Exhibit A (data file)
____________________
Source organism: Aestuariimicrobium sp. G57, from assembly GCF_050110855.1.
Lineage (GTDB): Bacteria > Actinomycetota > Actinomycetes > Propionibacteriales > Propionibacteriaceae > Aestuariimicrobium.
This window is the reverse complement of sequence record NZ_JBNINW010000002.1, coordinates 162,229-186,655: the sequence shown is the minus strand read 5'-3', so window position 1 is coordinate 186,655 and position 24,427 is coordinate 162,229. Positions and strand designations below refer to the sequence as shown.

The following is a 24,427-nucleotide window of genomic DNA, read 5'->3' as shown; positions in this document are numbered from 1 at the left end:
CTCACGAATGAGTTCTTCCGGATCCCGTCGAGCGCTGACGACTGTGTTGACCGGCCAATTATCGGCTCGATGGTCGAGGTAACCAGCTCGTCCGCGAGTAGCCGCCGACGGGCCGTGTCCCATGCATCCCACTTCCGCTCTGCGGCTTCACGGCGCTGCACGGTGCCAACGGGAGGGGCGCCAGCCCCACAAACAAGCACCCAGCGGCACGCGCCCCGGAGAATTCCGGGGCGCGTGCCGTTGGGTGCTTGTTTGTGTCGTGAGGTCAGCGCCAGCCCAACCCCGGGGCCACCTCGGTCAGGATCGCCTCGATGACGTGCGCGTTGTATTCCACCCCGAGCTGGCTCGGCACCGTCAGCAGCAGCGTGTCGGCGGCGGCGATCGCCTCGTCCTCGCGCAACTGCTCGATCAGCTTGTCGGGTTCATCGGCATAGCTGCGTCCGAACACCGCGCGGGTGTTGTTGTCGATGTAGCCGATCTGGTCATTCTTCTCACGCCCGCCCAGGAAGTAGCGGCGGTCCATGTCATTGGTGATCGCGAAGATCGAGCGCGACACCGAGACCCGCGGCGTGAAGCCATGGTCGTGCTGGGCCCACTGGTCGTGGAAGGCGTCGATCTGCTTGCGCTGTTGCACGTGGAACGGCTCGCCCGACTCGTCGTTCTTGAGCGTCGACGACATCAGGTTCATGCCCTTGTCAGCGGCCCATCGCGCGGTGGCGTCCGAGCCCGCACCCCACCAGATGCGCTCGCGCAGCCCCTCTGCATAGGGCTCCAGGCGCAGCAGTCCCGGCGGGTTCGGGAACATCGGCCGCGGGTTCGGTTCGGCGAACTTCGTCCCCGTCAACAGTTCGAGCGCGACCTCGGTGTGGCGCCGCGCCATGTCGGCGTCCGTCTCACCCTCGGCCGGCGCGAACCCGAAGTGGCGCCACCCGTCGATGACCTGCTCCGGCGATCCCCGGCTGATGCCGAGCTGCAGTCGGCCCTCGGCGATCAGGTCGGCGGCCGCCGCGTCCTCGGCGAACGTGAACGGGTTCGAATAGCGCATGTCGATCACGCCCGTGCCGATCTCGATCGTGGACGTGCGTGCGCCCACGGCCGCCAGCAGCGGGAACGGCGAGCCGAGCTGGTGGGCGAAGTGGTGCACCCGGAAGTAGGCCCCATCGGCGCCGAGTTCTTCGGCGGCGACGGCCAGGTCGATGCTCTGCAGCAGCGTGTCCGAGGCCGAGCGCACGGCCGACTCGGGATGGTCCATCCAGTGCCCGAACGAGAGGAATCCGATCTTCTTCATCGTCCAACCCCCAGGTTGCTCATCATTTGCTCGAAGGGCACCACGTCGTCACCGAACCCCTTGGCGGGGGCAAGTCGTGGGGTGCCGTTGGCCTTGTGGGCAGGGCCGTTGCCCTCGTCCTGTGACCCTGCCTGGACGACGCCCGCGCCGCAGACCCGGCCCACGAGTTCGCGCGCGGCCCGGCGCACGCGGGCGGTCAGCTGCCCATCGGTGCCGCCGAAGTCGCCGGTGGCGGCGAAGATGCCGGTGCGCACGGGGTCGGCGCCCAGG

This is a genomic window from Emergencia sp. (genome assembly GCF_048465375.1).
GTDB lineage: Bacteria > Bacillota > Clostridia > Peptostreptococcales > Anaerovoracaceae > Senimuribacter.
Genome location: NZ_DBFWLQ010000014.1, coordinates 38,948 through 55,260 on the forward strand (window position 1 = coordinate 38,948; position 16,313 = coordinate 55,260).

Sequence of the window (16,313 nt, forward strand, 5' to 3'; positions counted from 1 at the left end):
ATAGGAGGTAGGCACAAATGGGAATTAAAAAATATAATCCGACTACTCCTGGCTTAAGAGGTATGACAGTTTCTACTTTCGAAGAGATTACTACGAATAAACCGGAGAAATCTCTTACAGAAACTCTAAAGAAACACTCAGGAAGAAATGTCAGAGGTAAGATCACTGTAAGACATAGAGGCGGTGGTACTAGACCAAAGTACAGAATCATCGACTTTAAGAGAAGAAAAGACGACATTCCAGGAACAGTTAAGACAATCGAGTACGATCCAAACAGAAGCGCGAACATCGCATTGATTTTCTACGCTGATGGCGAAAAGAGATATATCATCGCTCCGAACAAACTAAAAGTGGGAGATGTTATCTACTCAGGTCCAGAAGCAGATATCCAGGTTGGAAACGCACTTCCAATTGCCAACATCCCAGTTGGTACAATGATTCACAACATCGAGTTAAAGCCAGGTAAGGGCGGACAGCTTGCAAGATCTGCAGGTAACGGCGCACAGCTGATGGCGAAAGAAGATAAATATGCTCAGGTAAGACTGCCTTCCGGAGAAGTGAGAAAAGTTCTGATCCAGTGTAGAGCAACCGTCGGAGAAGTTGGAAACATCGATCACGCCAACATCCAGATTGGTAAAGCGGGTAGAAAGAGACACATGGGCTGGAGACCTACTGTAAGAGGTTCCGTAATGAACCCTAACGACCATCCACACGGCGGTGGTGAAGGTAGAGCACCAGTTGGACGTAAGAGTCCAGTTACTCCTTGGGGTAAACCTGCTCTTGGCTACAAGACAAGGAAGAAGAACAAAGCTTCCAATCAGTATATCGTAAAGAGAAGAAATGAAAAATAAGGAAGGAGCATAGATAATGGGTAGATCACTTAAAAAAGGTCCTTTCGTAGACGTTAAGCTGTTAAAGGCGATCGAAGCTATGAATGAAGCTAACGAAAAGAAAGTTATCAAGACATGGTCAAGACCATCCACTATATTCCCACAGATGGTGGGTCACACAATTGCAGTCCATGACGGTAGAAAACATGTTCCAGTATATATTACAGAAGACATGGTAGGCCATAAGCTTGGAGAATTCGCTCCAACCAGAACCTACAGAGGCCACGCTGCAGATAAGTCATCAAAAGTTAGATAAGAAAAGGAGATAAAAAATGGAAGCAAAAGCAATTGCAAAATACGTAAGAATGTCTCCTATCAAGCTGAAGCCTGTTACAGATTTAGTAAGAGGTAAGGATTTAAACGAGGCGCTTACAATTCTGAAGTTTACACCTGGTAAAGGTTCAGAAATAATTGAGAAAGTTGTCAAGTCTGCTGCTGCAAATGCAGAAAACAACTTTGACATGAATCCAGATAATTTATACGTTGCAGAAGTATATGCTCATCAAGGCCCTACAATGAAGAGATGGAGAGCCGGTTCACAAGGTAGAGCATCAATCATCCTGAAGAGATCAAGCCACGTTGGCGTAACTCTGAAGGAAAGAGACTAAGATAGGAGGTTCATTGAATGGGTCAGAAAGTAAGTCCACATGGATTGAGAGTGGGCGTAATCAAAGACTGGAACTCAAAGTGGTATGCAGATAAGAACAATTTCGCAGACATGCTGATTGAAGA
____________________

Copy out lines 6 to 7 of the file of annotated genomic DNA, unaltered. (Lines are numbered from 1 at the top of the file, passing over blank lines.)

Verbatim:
This is a genomic window from Emergencia sp. (genome assembly GCF_048465375.1).
GTDB lineage: Bacteria > Bacillota > Clostridia > Peptostreptococcales > Anaerovoracaceae > Senimuribacter.